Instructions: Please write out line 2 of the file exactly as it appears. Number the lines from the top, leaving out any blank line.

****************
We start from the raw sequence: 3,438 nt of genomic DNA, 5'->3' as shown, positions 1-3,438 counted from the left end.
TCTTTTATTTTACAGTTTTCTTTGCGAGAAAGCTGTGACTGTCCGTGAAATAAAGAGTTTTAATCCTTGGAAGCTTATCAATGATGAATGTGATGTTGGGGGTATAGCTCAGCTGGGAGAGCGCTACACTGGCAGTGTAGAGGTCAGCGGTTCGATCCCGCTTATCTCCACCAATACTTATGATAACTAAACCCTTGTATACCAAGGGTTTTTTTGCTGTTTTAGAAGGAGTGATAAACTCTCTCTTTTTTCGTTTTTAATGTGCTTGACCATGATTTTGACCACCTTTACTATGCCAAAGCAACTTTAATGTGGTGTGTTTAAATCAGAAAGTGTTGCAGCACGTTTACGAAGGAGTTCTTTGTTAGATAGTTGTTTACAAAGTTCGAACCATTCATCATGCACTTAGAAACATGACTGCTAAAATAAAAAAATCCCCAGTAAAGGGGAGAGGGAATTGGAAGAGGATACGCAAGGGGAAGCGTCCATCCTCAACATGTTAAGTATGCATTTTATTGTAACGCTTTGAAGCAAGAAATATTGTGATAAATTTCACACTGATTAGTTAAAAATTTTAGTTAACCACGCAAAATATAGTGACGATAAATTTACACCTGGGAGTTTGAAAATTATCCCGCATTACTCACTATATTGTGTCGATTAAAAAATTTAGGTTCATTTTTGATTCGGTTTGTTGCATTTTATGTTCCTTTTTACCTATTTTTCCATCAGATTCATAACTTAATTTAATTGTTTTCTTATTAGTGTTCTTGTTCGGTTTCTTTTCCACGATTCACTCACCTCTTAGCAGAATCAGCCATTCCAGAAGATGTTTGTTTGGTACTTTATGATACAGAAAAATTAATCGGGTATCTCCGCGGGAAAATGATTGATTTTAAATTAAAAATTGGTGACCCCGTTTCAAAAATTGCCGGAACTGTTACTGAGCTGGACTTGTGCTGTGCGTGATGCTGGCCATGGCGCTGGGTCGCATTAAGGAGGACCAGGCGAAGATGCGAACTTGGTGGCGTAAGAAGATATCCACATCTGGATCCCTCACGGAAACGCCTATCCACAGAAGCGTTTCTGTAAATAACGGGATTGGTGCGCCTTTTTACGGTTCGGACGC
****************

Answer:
TCTTTTATTTTACAGTTTTCTTTGCGAGAAAGCTGTGACTGTCCGTGAAATAAAGAGTTTTAATCCTTGGAAGCTTATCAATGATGAATGTGATGTTGGGGGTATAGCTCAGCTGGGAGAGCGCTACACTGGCAGTGTAGAGGTCAGCGGTTCGATCCCGCTTATCTCCACCAATACTTATGATAACTAAACCCTTGTATACCAAGGGTTTTTTTGCTGTTTTAGAAGGAGTGATAAACTCTCTCTTTTTTCGTTTTTAATGTGCTTGACCATGATTTTGACCACCTTTACTATGCCAAAGCAACTTTAATGTGGTGTGTTTAAATCAGAAAGTGTTGCAGCACGTTTACGAAGGAGTTCTTTGTTAGATAGTTGTTTACAAAGTTCGAACCATTCATCATGCACTTAGAAACATGACTGCTAAAATAAAAAAATCCCCAGTAAAGGGGAGAGGGAATTGGAAGAGGATACGCAAGGGGAAGCGTCCATCCTCAACATGTTAAGTATGCATTTTATTGTAACGCTTTGAAGCAAGAAATATTGTGATAAATTTCACACTGATTAGTTAAAAATTTTAGTTAACCACGCAAAATATAGTGACGATAAATTTACACCTGGGAGTTTGAAAATTATCCCGCATTACTCACTATATTGTGTCGATTAAAAAATTTAGGTTCATTTTTGATTCGGTTTGTTGCATTTTATGTTCCTTTTTACCTATTTTTCCATCAGATTCATAACTTAATTTAATTGTTTTCTTATTAGTGTTCTTGTTCGGTTTCTTTTCCACGATTCACTCACCTCTTAGCAGAATCAGCCATTCCAGAAGATGTTTGTTTGGTACTTTATGATACAGAAAAATTAATCGGGTATCTCCGCGGGAAAATGATTGATTTTAAATTAAAAATTGGTGACCCCGTTTCAAAAATTGCCGGAACTGTTACTGAGCTGGACTTGTGCTGTGCGTGATGCTGGCCATGGCGCTGGGTCGCATTAAGGAGGACCAGGCGAAGATGCGAACTTGGTGGCGTAAGAAGATATCCACATCTGGATCCCTCACGGAAACGCCTATCCACAGAAGCGTTTCTGTAAATAACGGGATTGGTGCGCCTTTTTACGGTTCGGACGC